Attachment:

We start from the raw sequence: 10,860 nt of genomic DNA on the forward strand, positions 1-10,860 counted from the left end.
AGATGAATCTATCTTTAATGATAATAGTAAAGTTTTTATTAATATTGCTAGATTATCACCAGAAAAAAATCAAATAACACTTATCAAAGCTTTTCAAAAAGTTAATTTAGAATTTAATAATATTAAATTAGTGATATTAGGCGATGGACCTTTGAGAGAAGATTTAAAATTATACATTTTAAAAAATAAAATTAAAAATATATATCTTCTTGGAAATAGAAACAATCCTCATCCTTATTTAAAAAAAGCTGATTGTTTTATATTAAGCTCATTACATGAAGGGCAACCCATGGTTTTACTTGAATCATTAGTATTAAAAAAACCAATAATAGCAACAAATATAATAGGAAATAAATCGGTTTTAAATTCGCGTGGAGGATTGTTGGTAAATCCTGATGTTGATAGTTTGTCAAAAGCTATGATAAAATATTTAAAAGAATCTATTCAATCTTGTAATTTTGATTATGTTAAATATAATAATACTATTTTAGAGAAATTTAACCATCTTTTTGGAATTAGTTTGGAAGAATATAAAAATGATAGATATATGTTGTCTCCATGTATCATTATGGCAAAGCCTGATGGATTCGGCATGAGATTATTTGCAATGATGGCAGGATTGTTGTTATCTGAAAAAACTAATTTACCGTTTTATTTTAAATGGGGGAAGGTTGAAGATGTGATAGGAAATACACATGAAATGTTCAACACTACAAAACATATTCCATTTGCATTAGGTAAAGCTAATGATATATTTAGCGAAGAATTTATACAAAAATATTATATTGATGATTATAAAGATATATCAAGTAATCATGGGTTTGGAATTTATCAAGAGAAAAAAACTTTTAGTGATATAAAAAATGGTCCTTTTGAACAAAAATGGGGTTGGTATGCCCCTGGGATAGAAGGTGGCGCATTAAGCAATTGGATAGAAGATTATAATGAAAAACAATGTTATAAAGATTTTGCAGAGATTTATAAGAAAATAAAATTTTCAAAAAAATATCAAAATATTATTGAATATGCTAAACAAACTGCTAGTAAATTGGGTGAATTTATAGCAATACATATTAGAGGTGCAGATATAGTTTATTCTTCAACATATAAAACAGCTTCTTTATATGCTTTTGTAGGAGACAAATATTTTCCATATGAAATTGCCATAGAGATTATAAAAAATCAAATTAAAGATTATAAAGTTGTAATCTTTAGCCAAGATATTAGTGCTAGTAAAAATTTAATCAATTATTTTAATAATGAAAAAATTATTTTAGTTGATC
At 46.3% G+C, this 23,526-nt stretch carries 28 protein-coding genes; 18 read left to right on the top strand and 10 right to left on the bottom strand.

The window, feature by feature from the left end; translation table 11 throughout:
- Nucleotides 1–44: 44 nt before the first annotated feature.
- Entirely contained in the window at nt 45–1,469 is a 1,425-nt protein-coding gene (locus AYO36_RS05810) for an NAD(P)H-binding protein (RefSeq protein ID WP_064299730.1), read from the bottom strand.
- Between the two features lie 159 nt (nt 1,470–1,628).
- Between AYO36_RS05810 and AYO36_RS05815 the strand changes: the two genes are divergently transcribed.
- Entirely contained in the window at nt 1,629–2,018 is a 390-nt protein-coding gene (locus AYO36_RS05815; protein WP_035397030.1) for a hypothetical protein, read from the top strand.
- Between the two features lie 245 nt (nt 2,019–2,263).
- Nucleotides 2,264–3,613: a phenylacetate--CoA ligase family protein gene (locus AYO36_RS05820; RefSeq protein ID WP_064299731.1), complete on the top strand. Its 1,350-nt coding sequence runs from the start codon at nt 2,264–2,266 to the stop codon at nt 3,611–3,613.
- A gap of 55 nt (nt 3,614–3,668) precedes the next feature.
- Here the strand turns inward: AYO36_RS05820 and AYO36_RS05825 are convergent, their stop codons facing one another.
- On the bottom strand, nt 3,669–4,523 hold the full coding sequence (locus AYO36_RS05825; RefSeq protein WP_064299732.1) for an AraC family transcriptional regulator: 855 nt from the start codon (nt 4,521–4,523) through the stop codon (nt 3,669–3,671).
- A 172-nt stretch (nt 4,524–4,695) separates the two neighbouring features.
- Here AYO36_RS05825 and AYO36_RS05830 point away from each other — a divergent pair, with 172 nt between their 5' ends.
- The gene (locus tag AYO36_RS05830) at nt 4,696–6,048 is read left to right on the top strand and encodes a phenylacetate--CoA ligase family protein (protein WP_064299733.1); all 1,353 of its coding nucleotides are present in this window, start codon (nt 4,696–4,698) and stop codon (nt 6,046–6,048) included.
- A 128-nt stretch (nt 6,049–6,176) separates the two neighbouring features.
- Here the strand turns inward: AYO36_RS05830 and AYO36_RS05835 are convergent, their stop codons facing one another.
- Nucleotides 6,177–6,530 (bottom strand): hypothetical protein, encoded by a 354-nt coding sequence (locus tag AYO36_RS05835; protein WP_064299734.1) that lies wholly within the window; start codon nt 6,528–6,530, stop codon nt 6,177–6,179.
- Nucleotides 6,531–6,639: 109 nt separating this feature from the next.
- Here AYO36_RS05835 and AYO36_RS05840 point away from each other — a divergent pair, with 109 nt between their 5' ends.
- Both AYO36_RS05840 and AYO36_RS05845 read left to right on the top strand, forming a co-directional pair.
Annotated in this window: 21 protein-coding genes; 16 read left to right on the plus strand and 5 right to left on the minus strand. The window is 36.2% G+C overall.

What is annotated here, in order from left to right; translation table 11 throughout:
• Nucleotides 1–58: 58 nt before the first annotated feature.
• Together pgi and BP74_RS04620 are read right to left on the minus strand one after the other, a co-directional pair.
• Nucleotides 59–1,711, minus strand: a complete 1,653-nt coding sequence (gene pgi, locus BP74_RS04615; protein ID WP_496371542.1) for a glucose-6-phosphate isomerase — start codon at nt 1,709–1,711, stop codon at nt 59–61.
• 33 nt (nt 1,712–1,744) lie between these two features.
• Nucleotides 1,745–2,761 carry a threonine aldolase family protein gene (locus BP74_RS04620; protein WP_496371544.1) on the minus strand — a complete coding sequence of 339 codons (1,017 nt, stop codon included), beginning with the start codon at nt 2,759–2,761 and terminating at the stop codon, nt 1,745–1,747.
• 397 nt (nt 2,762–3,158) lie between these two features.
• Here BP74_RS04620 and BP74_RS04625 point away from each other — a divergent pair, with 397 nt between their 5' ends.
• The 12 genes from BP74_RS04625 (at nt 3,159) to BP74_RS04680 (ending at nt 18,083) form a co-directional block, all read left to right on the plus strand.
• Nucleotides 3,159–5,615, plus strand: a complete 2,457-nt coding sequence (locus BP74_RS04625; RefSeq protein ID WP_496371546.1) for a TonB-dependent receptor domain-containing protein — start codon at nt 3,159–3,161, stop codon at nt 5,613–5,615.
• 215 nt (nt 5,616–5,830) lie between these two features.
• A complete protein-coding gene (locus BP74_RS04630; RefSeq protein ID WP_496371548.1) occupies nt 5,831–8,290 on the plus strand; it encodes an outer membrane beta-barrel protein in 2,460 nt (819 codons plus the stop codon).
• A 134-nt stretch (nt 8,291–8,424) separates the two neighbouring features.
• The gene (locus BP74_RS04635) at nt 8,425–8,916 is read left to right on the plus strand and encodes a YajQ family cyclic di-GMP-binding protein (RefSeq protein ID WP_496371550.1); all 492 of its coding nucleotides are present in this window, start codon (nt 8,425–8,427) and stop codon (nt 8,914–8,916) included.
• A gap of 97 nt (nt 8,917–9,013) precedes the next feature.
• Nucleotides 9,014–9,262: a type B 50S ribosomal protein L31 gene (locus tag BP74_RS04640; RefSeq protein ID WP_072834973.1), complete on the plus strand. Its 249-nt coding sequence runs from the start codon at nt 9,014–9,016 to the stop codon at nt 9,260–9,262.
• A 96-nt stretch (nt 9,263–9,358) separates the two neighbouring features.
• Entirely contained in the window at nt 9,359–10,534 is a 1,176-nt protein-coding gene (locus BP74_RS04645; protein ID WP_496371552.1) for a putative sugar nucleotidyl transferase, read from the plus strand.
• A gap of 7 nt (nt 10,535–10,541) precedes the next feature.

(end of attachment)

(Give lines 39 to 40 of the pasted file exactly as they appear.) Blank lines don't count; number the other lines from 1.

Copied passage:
• A gap of 97 nt (nt 8,917–9,013) precedes the next feature.
• Nucleotides 9,014–9,262: a type B 50S ribosomal protein L31 gene (locus tag BP74_RS04640; RefSeq protein ID WP_072834973.1), complete on the plus strand. Its 249-nt coding sequence runs from the start codon at nt 9,014–9,016 to the stop codon at nt 9,260–9,262.